Carlos Dominquez, a self-described nowist and a Senior Vice President in Cisco System’s Office of the Chairman of the Board and CEO, has described the rise of social media as “one of the greatest transformations in the history of mankind.” He contends that companies that leverage these tools will gain a significant competitive advantage, while those that don’t will not be long for the business world.
A good number of companies have recognized this and are harnessing the power that lies within social media. In 2010, 60% of Fortune 500 companies had a corporate Twitter account—a jump from just 35% the previous year, according to a study by the Center for Marketing Research at the University of Massachusetts. Of these companies, 56% were on Facebook and 23% had a public-facing corporate blog.
So far, companies seem to be focused on social media as a means of supporting their marketing and customer service efforts. Diversity practitioners have yet to join the revolution and are missing out on a true inclusion opportunity.
From widening a company’s diversity recruiting net to tapping into trends in globalization to spreading the word about a company’s commitment to diversity and inclusion, opportunities abound for diversity professionals to engage an inclusive medium that reaches people from all walks of life inside and outside the organization. The growth and impact of this technology show no signs of stopping. In fact, it is going to continue to accelerate exponentially.
Like the companies for which they work, diversity professionals who don’t friend social media now will find themselves wondering what happened. So link up and link in, book some face time, Twitter, YouTube, Digg, Flickr or whatever is just over the horizon. We can’t afford to be missing in action in social media.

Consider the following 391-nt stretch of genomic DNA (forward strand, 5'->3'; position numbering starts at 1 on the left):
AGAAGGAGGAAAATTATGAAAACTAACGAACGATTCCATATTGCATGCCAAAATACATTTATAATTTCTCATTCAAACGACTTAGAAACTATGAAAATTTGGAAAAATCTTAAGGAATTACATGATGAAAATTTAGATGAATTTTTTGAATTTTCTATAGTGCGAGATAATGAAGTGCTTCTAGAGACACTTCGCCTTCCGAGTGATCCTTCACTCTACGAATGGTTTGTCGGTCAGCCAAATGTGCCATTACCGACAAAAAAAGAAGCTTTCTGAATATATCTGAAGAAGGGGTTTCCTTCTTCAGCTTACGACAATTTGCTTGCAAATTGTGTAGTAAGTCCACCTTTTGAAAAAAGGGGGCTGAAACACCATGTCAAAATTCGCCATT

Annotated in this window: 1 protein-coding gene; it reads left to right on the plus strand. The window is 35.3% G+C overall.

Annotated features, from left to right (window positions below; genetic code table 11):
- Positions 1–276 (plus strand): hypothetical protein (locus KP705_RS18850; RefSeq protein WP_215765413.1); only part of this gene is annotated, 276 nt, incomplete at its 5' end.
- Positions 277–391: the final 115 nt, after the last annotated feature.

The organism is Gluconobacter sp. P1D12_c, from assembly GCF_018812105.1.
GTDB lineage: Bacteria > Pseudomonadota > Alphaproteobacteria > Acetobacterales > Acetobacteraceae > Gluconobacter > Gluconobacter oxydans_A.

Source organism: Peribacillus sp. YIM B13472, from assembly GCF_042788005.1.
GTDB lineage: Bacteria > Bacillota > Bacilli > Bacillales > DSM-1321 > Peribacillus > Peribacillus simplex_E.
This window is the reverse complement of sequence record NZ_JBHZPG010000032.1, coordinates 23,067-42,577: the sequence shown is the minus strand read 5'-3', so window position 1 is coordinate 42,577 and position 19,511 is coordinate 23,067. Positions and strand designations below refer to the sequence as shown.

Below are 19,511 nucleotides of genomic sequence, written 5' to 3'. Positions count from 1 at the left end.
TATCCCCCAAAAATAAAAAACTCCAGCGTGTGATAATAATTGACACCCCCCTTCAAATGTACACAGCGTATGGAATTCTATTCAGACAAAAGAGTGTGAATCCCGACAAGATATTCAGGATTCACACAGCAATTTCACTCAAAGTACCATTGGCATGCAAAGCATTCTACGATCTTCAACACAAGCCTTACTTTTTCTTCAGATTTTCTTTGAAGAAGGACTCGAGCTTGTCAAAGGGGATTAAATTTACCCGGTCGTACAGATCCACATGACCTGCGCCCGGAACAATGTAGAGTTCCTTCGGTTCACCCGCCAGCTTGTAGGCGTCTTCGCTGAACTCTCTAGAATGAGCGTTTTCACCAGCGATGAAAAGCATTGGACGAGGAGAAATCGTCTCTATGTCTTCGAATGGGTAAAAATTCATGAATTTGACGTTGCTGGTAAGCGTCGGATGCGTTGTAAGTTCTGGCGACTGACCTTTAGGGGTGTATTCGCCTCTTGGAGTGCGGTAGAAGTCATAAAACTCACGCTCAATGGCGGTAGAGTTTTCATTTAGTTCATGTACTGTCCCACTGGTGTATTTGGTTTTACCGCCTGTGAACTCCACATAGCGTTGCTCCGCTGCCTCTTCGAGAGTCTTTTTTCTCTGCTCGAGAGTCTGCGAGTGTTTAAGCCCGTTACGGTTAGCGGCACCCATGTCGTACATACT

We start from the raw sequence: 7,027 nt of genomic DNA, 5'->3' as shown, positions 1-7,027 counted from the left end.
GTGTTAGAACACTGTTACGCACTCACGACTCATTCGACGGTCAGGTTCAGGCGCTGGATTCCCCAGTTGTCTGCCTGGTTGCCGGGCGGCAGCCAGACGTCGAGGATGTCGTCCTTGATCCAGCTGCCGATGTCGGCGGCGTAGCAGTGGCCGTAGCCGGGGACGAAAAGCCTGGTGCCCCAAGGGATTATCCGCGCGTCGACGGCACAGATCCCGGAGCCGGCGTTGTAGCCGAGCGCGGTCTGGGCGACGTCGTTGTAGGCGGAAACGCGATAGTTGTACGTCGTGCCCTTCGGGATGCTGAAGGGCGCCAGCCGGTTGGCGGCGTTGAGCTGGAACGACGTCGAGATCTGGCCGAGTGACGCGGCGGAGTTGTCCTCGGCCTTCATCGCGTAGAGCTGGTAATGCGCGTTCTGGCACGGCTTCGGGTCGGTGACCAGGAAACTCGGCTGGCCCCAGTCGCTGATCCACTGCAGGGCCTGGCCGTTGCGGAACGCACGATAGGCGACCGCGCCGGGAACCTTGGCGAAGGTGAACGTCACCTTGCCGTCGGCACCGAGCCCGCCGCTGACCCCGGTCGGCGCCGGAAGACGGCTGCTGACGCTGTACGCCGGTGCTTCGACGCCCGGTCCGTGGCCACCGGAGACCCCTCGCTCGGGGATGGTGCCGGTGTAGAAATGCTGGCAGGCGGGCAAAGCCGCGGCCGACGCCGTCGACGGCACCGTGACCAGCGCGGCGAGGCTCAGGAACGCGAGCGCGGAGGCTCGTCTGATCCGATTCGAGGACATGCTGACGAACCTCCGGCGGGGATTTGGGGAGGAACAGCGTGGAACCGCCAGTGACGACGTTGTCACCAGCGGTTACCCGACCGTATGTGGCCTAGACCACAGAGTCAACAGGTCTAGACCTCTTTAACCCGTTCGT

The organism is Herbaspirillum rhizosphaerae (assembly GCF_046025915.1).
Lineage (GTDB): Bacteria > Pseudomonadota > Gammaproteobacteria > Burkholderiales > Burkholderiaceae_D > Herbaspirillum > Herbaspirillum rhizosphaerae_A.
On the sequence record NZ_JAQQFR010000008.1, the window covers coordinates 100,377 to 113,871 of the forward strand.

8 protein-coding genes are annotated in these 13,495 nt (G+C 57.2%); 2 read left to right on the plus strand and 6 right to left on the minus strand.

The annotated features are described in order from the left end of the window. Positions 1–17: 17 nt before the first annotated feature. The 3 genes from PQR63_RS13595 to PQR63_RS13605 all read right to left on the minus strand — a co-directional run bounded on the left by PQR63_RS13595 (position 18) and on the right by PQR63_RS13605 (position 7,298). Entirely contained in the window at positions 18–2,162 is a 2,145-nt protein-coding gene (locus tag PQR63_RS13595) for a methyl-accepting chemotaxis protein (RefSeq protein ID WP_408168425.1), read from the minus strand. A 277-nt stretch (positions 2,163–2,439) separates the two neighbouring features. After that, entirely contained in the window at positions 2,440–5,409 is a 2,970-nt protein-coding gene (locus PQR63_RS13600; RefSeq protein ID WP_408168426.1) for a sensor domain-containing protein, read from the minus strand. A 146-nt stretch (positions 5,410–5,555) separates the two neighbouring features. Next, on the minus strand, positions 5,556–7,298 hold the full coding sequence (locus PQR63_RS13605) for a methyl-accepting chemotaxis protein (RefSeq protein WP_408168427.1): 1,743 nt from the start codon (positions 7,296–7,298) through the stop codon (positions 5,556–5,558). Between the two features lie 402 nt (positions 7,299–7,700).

In Part One of this series, I shared my thoughts about the lack of diversity on the big screen. Here, I tackle television.
Although they represent 12 percent of the population, people with disabilities are only one percent of prime-time TV characters. There are even fewer positive, affirming roles for a character with a disability.
So why, in this paean of diversity, is Artie, a character who uses a wheelchair, played by a person without a disability? It’s mind-bending that, in the midst of an exceptionally inclusive move to portray a positive, productive, highly talented character, the Glee producers send a stunningly negative message–as described in an Huffington Post entry– that those with a disability are so not able–that they can’t even be relied on to play one of their own. Wow.
The same thing happened when Abigail Breslin (from “Little Miss Sunshine”) was cast as young Helen Keller in the Broadway revival of “The Miracle Worker.” A hearing actor was selected for a deaf role in the off-Broadway “The Heart Is a Lonely Hunter,” Daniel Day-Lewis played a man with severe cerebral palsy in “My Left Foot,” and Tom Cruise acted the part of a paralyzed Vietnam veteran in “Born on the Fourth of July.” Angela Johnson Meadows’ post, “Where is Disability in the Hollywood Diversity Discussion?” offers additional insights.
And why do the creators of “The Cleveland Show,” a smart, funny, and popular TV show about a black family, use a white actor, Mike Henry, to play the lead role of the black family patriarch? Again, in the midst of an inclusionary creation, a resounding exclusionary message is sent that blacks don’t have the skills, not even to portray themselves, not even in voice. Double wow.
We used to shake our heads when hearing about the old times, when white actors put on black face, or when they wore braids to play Native Americans. Now we see: Hollywood is still doing it!